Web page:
#AgainstModernFootball - footballers on Twitter

Graham Ruthven
#AgainstModernFootball - footballers on Twitter
#AgainstModernFootball - footballers on Twitter

When you click on the follow button of a Premier League footballers’ Twitter account you never can be sure of exactly what you are following. The profile picture might show the face of said player, the account might also tweet the odd image of said player at the wheel of his new supercar or posing with some pop star backstage at a concert, but can you really be sure that the account is in fact controlled by said player? In Victor Anichebe’s case, yes you can. He doesn’t.

It’s a suspicion that’s long been held of top tier footballers that their Twitter accounts are in fact not theirs at all. Anchibe confirmed this suspicion by committing the ultimate social media faux pas after Sunderland’s 1-0 defeat to West Ham on Saturday. “Can you tweet something like… Unbelievable support yesterday and great effort by the lads! Hard result to take! But we go again!”

Of course, you should know by now that following footballers on Twitter is a futile exercise. Clubs can’t stop their players using social media, they discovered that some time ago to their pain, but they can control what message is delivered, completely compromising the fundamental essence of the medium.

Scroll to continue with content
Ad

The entire appeal of sites like Twitter is that it provides a direct line to public figures, like Premier League footballers, for those who wouldn’t normally be afforded such a privilege. But are fans really getting that when clubs or agents or whichever brand pays enough money are dictating what is being tweeted?

There was once a time when footballers were genuinely interesting on Twitter, before PR agencies and club press officers got a grasp on social media. Wayne Rooney is the perfect embodiment of this. While he once tweeted things like, “Mr Bean. Funny” and “Mate mate mate mate mate,” also telling Piers Morgan to “shut up u egg and get out of cowells hole” and warning one critical fan that “I’ll put u asleep within 10 seconds u little girl,” now his account is little more than a PR feed. It’s most certainly no longer controlled by the player himself.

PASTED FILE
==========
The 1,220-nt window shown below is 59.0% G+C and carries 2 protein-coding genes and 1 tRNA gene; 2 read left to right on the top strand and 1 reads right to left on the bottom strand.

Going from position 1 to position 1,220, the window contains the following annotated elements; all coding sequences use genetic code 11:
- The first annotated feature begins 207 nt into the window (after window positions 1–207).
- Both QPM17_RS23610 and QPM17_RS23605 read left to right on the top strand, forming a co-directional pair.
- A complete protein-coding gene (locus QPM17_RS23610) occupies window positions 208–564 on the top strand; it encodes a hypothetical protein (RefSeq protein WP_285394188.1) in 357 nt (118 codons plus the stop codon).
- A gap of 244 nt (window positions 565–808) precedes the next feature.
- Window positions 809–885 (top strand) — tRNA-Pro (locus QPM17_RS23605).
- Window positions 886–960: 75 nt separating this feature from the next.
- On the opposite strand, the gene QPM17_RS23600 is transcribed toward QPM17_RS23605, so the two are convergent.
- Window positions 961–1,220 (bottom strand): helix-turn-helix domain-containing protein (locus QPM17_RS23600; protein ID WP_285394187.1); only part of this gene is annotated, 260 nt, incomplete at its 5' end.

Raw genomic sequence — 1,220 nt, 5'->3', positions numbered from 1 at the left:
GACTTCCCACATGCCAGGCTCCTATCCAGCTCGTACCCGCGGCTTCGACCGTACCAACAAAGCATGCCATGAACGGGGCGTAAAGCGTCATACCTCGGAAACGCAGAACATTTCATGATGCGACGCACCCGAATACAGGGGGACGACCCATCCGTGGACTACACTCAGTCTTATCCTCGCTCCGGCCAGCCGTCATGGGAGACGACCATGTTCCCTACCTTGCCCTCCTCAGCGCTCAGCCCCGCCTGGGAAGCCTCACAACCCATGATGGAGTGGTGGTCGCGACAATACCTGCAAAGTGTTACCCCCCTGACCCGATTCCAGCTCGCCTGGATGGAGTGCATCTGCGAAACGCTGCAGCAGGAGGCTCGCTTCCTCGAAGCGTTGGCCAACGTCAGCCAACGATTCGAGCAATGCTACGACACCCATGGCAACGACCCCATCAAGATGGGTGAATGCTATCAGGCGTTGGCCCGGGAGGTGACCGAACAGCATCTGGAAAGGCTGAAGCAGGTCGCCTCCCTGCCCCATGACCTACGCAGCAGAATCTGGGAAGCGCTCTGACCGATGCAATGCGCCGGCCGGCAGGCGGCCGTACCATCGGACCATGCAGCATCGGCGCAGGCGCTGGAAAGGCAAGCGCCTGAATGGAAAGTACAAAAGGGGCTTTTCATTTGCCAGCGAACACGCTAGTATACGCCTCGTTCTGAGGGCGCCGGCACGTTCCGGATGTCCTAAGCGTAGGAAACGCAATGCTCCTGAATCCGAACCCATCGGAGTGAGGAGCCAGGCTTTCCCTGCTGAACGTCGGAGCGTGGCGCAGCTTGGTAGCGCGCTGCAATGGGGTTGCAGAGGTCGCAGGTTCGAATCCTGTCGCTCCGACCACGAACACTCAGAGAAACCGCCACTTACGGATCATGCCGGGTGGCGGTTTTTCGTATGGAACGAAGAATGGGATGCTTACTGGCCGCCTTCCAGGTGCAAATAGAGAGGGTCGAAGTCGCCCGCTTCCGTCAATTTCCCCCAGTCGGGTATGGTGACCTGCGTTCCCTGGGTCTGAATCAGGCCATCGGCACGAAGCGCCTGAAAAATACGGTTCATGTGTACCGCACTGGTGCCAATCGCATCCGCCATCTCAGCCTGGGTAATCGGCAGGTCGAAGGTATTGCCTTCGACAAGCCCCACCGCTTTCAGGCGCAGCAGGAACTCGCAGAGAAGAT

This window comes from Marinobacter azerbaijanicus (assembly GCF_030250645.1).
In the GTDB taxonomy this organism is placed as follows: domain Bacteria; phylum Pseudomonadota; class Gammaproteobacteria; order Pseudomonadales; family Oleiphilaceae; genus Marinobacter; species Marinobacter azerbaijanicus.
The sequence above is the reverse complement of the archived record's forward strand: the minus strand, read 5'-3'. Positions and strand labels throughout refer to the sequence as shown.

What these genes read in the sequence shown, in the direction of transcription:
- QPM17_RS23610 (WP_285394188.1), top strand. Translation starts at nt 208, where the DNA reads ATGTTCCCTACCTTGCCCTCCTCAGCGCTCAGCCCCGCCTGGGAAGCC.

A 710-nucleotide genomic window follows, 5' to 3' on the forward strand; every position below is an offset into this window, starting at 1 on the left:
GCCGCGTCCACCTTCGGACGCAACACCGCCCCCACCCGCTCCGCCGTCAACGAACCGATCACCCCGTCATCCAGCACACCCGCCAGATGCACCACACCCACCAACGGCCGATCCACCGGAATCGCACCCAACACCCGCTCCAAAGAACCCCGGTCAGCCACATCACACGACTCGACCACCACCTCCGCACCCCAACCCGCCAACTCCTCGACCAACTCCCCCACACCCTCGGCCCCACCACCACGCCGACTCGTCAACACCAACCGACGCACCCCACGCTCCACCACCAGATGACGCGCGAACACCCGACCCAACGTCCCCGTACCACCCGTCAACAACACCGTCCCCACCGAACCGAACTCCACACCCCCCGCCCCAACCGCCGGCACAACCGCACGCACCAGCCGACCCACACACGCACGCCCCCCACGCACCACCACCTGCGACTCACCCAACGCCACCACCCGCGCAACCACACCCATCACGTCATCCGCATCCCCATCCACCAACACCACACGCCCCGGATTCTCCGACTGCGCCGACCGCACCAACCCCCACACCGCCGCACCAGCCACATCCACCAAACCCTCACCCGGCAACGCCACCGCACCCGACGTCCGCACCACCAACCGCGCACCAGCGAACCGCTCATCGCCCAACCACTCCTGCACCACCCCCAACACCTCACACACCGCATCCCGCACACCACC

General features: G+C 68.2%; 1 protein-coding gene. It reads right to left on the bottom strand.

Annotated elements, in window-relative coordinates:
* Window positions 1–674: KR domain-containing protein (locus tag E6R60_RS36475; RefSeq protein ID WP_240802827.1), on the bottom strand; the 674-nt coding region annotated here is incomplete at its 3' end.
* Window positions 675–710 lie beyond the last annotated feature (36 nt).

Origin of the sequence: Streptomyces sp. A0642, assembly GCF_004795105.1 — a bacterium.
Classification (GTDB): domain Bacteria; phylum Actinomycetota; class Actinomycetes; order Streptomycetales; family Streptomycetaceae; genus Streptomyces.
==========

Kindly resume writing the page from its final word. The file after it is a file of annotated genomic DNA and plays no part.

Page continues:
Rooney and his Twitter account is reflective of how footballers now use social media. Players should indeed be wary of the pitfalls of the medium, illustrated by the case of Burnley striker Andre Gray who was handed a four-match retrospective ban for tweets made four years ago. But that doesn’t mean that they should hand over the log-in details to a PR person. This is just another symptom of modern football.

Perhaps Twitter should regulate this. Premier League players should be stripped of their blue verification ticks if they cannot prove that they are in fact in control of their own account. They should be forced to provide photographic evidence of them typing their messages on their smartphones, like how politicians running for election are photographed voting for themselves just to prove they are engaging in the democratic process. Footballers should be held to the same standard.

Alternatively you could simply unfollow every footballer on Twitter. Imagine a world where Rooney has fewer followers that’s a thing). By failing to even tweet their own tweets footballers are showing the utmost contempt for their own fans. Was Anichebe too busy after Saturday’s game at West Ham to come up with and tweet his own message? Did he not have enough time on the five-hour team bus journey back to the northeast?

Of course, the alternative might be even worse. Give Premier League footballers full control of their Twitter accounts and your timeline will be flooded with pictures of ‘cheeky Nando’s’ and new pairs of garish trainers, usually with some sort of personalisation just in case it is in any doubt as to who owns the trainers. Maybe it’s better that PR people and press officers have the log-in details after all.

What to read next